The utility of spatial conservation prioritization (SCP), could be limited by the biases produced by taxonomic uncertainty and by the lack of an accepted taxonomic checklist for a diverse group of species. Using information on the endemic cacti of the Atacama Desert and Mediterranean Chile, we assessed the implications for SCP of the existence of two contrasting taxonomies. Biological and socioeconomic criteria were combined to design conservation networks for two widely used taxonomic checklists of endemic Chilean cacti. We analyzed the spatial distribution of these conservation networks to assess the congruence of the taxonomic checklists and evaluated whether our models match the geographic distribution of the National System of Protected Areas. The conservation networks had low similarity. However, consensus scenarios revealed several coincident priority sites. Gap analyses indicated that one-third of the species were completely unprotected but that all species were satisfactorily protected in the consensus scenario. Consensus scenarios based on different checklists can improve SCP because this approach is less affected by taxonomic uncertainty. It is more conservative (without a priori taxonomic decisions) and robust (priority sites are supported by more than one scenario). Given the narrow distribution of cacti, effective conservation actions demand environmental actions in a geographically explicit framework.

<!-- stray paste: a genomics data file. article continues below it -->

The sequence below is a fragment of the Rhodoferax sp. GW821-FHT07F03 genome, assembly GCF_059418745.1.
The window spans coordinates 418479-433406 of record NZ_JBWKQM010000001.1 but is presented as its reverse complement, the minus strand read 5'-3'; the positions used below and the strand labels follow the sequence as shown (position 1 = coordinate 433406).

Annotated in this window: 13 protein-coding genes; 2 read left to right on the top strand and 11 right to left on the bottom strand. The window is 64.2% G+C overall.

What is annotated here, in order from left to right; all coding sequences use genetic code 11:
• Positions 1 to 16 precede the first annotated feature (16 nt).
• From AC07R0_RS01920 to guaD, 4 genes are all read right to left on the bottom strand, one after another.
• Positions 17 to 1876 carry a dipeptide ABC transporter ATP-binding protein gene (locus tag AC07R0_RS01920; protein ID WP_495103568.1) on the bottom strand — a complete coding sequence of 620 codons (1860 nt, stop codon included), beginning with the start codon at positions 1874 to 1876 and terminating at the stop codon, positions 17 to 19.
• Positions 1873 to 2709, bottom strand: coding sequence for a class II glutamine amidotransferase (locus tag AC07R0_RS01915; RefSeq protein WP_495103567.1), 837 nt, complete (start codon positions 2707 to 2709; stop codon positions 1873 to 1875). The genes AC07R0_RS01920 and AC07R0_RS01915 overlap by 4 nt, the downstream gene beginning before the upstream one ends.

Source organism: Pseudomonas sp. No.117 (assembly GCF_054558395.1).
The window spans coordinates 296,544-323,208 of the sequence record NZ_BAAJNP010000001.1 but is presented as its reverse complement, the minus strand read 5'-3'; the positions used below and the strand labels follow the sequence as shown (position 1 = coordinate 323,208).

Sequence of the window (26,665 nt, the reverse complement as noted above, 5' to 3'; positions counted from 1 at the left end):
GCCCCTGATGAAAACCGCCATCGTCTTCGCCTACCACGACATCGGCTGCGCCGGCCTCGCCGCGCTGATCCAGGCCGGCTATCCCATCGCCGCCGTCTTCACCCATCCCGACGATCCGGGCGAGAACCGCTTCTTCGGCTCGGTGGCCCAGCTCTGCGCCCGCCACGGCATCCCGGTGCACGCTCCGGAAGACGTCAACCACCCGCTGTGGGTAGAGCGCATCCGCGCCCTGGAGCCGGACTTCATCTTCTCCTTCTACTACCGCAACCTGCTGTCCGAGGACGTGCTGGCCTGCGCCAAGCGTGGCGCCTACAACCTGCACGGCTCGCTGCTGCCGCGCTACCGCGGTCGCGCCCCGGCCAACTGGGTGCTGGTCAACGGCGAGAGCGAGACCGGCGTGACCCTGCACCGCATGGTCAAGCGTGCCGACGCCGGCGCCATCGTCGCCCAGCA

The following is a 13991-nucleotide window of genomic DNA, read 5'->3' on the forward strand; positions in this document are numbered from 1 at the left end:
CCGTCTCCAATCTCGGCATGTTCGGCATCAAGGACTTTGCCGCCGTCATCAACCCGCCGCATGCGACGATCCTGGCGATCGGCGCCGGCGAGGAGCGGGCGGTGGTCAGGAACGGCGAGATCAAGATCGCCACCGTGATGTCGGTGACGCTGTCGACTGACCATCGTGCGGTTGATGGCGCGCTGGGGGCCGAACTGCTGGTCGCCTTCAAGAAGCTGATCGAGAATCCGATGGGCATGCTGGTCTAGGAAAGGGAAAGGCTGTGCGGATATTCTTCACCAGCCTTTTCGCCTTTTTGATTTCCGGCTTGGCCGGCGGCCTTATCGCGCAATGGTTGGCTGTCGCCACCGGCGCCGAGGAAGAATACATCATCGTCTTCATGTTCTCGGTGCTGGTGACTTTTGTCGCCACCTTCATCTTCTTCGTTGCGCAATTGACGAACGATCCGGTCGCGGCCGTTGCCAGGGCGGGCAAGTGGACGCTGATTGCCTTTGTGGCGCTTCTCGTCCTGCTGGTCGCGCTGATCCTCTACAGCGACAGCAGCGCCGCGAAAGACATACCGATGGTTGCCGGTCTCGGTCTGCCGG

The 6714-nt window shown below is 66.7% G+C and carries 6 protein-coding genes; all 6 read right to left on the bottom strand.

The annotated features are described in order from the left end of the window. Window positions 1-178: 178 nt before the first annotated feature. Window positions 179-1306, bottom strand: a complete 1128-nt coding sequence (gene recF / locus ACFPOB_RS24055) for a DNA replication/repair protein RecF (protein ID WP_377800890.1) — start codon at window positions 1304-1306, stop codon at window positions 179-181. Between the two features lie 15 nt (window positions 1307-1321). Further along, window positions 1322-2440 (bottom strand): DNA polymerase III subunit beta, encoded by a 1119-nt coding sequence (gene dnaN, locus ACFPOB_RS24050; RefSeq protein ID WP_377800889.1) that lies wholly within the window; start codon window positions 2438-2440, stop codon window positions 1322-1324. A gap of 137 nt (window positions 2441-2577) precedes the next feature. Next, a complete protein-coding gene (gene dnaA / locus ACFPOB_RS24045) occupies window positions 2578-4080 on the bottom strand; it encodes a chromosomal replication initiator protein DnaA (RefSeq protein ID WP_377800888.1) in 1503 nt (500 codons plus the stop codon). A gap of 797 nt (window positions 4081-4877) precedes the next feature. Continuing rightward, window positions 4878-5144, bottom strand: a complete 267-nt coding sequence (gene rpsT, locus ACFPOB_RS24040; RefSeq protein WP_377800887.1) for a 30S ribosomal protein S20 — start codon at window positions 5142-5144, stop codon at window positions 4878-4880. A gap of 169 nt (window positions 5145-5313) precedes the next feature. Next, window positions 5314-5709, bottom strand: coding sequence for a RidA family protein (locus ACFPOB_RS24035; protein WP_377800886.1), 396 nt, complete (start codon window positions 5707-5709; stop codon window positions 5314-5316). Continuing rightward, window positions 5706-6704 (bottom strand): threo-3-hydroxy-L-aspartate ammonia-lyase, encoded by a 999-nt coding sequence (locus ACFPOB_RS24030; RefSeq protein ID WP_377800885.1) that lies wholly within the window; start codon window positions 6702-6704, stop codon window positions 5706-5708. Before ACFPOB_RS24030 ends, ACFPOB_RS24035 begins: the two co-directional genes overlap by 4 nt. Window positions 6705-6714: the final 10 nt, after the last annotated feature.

- Atacama desert
- Gap analyses
- Spatial conservation prioritization
- Taxonomic uncertainty